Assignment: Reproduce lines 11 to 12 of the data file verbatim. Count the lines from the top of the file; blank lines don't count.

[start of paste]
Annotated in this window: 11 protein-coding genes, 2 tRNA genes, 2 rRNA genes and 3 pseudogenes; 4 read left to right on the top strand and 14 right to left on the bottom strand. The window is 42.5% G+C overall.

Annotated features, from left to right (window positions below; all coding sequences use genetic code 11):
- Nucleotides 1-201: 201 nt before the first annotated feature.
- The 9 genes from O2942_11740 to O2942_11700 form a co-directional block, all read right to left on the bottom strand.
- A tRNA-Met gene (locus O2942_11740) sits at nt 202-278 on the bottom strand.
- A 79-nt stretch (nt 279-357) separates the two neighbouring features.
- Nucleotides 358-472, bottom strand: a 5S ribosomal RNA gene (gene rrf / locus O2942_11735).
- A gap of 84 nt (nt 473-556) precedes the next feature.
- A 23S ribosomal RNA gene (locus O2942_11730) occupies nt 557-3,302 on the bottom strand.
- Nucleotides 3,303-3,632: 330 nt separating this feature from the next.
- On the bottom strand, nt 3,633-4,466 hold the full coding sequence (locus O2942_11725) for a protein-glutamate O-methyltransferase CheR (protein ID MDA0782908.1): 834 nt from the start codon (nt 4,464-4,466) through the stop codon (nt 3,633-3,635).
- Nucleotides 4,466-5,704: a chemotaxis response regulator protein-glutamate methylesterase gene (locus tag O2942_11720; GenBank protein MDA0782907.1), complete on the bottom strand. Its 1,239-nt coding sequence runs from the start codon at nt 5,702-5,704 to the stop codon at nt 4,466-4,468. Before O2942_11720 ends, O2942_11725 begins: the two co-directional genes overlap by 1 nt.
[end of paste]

- On the bottom strand, nt 3,633-4,466 hold the full coding sequence (locus O2942_11725) for a protein-glutamate O-methyltransferase CheR (protein ID MDA0782908.1): 834 nt from the start codon (nt 4,464-4,466) through the stop codon (nt 3,633-3,635).
- Nucleotides 4,466-5,704: a chemotaxis response regulator protein-glutamate methylesterase gene (locus tag O2942_11720; GenBank protein MDA0782907.1), complete on the bottom strand. Its 1,239-nt coding sequence runs from the start codon at nt 5,702-5,704 to the stop codon at nt 4,466-4,468. Before O2942_11720 ends, O2942_11725 begins: the two co-directional genes overlap by 1 nt.